Thanks for all your visits in 2012, and especially to anybody who rented and bought the books. Happy New Year: Best Wishes for 2013. The published Werewolf of Oz will continue to be serialised on http://www.greenygrey.co.uk
The WordPress.com stats helper monkeys prepared a 2012 annual report for this blog.
Here’s an excerpt:
The London Olympic Stadium is 53 meters high. This blog had about 730 visitors in 2012. If every visitor were a meter, this blog would be 14 times taller than the Olympic Stadium – not too shabby.
Click here to see the complete report.
As we approach a month ’til Winter Solstice, Christmas and lots of other world holidays and festivals we’re delighted to write that Grey’s classic epic comedy-fantasy travel-quest comedy-quest fantasy-travel epic classic Werewolf of Oz: Fantasy Travel by Google Maps is now available in book form as well as kindle on Amazon.
Hopefully, it might make an ideal present for those trying to protect animals and environment; enjoy South Park and Monty Python-style comedy; have an interest in travel and Australia; or the powers of body, mind and spirit.
Here’s the book cover, which links through to the book on Amazon, followed by its description on Amazon.
Rebel without a cause, werewolf without claws, Grey travels across all regions of Oz (Australia) in a comedy-fantasy parody of the Wizard of Oz. It is not witches that hunt the protagonist for a ruby slipper, but monotheists desperate to get their hands on an emerald cork hat. There’s no scarecrow, tin man and cowardly lion searching for brain, heart and courage; instead, we have Elle McPherson, Angry Anderson and Bon Scott inspired characters needing a body, mind and spirit confidence boost. Will Grey and the intrepid travellers elude their pursuers and reach their destination? This book provides amazing action and surreal comedy in poetry and prose before reaching a cohesive and thrilling ending.
The Werewolf of Oz has now been edited, improved and digitally published on:
Grey has returned to the Greenygrey world, and reunited with Green as the Greenygrey. There is further discussion about the Werewolf of Oz today on the blog, and this will continue for the foreseeable future, with the transformation from blog to book explained.
Thanks for following the epic Ozyssey, or just visiting for the first time, and I thoroughly hope you continue popping into the Greenygrey world.
Image via Wikipedia
I rose into a mix of joy and relief; sadness and loss. Many had given their lives on Greenslopes. I was relieved that Angry, Cathy and Elle quickly joined me, and to see they were all in good health. Aussie and Digger soon turned up as well, and were looking swell; Aus said it had only received a flesh wound. Then Vombat the Wombat pushed its way through the crowd, with a relieved look on its face. I could see Brian and Emily with the chinchilla survivors, but where were the Collie twins?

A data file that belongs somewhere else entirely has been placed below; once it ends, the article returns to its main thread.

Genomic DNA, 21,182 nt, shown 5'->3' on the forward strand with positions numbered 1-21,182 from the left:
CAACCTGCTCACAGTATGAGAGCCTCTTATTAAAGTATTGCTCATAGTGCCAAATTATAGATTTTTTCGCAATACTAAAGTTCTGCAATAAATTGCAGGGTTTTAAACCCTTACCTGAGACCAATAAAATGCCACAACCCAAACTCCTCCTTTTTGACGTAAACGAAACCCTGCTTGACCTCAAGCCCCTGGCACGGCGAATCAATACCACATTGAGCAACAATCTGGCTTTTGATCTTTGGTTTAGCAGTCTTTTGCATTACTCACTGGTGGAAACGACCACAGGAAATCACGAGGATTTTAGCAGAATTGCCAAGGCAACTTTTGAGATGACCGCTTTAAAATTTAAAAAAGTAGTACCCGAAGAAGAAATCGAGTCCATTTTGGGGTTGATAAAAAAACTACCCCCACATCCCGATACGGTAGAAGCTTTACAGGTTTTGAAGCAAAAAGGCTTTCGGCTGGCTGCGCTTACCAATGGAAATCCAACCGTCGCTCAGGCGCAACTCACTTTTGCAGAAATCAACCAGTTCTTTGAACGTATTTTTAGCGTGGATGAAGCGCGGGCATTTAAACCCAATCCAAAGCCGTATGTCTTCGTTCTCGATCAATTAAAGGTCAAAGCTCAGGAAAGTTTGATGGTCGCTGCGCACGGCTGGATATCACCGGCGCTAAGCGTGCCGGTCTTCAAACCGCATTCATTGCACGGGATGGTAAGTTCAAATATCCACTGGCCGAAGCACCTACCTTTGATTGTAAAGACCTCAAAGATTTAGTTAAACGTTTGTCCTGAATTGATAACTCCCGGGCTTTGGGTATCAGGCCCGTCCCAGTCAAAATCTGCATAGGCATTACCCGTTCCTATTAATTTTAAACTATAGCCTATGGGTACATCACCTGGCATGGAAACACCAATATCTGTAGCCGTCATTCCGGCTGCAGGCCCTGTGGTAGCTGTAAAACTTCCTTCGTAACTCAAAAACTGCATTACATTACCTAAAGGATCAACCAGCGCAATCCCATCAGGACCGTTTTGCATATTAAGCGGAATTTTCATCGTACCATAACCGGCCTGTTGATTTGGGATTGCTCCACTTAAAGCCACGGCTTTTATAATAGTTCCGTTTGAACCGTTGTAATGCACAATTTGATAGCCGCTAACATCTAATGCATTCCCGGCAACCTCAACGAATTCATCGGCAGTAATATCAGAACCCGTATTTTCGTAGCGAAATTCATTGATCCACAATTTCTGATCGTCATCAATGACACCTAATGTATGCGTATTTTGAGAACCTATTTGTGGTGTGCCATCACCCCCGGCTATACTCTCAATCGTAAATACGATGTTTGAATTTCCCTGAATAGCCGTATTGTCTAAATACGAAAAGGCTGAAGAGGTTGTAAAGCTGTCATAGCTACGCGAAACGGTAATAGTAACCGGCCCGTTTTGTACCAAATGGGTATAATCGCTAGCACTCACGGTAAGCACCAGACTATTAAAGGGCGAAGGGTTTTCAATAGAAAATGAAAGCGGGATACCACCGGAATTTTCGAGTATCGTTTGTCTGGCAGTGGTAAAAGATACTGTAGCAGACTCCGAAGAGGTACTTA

Searching for the Collie Twins
I asked the others if they’d seen the Collies. Digger said they’d been fighting heroically the last time it’d seen them, which was near the end of the battle. None of them had seen the Collies at the end of the battle. I started walking down the hill, looking through the bodies, dreading finding the Collies in a bad state.
A cascade of cheers rolled down from the top of the hill. I looked behind me and was filled with relief: the Collie twins were alive and well, and being carried along by a crowd of chinchillas. I rushed up the hill to them, and saw they were all eating buns.
I made my way through the munching mass, and asked the twins where they’d been. Ollie was too busy bun-munching above the bunch to hear; but Colin said that when the fighting finished they noticed a rich bun seam had been exposed by all the disruption, so they’d straightaway started bun-mining to feed the hungry survivors. Colin handed me a freshly mined rough-cut bun.
I laughed and thanked him, before biting into a bun that tasted just as delicious as those I’d eaten in Bunbury.
As I savoured the taste, and memories of Ozyssey evoked, I thought how Bunbury and Bri’s bane were on different sides of Oz, but would be quite close together in a dictionary. I thought there must be a lesson there somewhere, but was too busy bun-munching to brainwave.
Grey amongst green. Reposted from lakesidelane.
Image via Wikipedia
We didn’t like the sound of Hunters Bay, so we headed over to the Sydney Harbour National Park, where I really liked the name of the headquarters and visitor centre: Greycliffe House.
Dr. Watson of Watsons Bay
Arriving at Greycliffe House, I was surprised to see that it was neither particularly grey nor built on a cliff.
I introduced myself to a gentleman there, and he told me his name was Dr. Watson of Watsons Bay.
I asked him why the house was called Greycliffe when it wasn’t a very good description. He apologised for not knowing, and said a man who probably would know, called Holmes, was off visiting some other homes for another inquiry at the moment.
The Greycliffe House Mouse
Not long after I’d thanked Dr. Watson and turned away,
in a triangular hall containing a square ball,
I was accosted by a small mouse of my colour grey.
It said its name was Cliff and the house was named after him,
I replied it was built in 1852 so how could that be true,
It said it was on a special diet and low-fat cheese kept it quiet.
I thought, Now, that’s nonsense.